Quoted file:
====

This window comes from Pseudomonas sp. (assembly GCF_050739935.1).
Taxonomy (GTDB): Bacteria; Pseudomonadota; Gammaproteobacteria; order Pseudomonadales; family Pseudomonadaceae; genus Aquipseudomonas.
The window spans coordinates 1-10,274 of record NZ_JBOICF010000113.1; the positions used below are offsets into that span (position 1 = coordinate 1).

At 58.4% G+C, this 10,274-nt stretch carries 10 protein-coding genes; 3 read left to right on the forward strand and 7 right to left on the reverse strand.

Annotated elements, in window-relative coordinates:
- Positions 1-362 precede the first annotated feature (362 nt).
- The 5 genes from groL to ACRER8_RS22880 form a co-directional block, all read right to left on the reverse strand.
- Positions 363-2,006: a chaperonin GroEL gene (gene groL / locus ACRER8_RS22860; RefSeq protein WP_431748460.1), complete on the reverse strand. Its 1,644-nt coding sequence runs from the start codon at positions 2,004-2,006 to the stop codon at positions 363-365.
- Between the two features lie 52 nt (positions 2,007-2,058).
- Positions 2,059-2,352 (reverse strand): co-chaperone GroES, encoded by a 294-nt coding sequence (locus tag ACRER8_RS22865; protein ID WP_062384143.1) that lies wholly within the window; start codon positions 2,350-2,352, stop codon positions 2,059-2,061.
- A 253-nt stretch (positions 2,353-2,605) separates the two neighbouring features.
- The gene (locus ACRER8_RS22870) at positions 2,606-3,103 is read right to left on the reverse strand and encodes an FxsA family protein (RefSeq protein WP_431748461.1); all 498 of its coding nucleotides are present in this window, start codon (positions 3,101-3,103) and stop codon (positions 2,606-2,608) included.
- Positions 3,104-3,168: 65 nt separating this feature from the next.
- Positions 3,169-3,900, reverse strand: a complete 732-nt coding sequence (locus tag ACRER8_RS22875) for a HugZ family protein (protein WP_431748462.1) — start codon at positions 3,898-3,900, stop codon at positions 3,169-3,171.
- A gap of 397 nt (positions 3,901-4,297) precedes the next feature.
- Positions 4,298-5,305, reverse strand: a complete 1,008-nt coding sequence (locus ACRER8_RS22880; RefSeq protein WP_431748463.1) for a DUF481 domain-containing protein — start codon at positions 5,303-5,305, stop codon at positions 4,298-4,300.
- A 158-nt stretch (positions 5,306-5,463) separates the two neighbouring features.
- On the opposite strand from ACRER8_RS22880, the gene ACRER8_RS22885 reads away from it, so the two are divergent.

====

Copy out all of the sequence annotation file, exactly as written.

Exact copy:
This window comes from Pseudomonas sp. (assembly GCF_050739935.1).
Taxonomy (GTDB): Bacteria; Pseudomonadota; Gammaproteobacteria; order Pseudomonadales; family Pseudomonadaceae; genus Aquipseudomonas.
The window spans coordinates 1-10,274 of record NZ_JBOICF010000113.1; the positions used below are offsets into that span (position 1 = coordinate 1).

At 58.4% G+C, this 10,274-nt stretch carries 10 protein-coding genes; 3 read left to right on the forward strand and 7 right to left on the reverse strand.

Annotated elements, in window-relative coordinates:
- Positions 1-362 precede the first annotated feature (362 nt).
- The 5 genes from groL to ACRER8_RS22880 form a co-directional block, all read right to left on the reverse strand.
- Positions 363-2,006: a chaperonin GroEL gene (gene groL / locus ACRER8_RS22860; RefSeq protein WP_431748460.1), complete on the reverse strand. Its 1,644-nt coding sequence runs from the start codon at positions 2,004-2,006 to the stop codon at positions 363-365.
- Between the two features lie 52 nt (positions 2,007-2,058).
- Positions 2,059-2,352 (reverse strand): co-chaperone GroES, encoded by a 294-nt coding sequence (locus tag ACRER8_RS22865; protein ID WP_062384143.1) that lies wholly within the window; start codon positions 2,350-2,352, stop codon positions 2,059-2,061.
- A 253-nt stretch (positions 2,353-2,605) separates the two neighbouring features.
- The gene (locus ACRER8_RS22870) at positions 2,606-3,103 is read right to left on the reverse strand and encodes an FxsA family protein (RefSeq protein WP_431748461.1); all 498 of its coding nucleotides are present in this window, start codon (positions 3,101-3,103) and stop codon (positions 2,606-2,608) included.
- Positions 3,104-3,168: 65 nt separating this feature from the next.
- Positions 3,169-3,900, reverse strand: a complete 732-nt coding sequence (locus tag ACRER8_RS22875) for a HugZ family protein (protein WP_431748462.1) — start codon at positions 3,898-3,900, stop codon at positions 3,169-3,171.
- A gap of 397 nt (positions 3,901-4,297) precedes the next feature.
- Positions 4,298-5,305, reverse strand: a complete 1,008-nt coding sequence (locus ACRER8_RS22880; RefSeq protein WP_431748463.1) for a DUF481 domain-containing protein — start codon at positions 5,303-5,305, stop codon at positions 4,298-4,300.
- A 158-nt stretch (positions 5,306-5,463) separates the two neighbouring features.
- On the opposite strand from ACRER8_RS22880, the gene ACRER8_RS22885 reads away from it, so the two are divergent.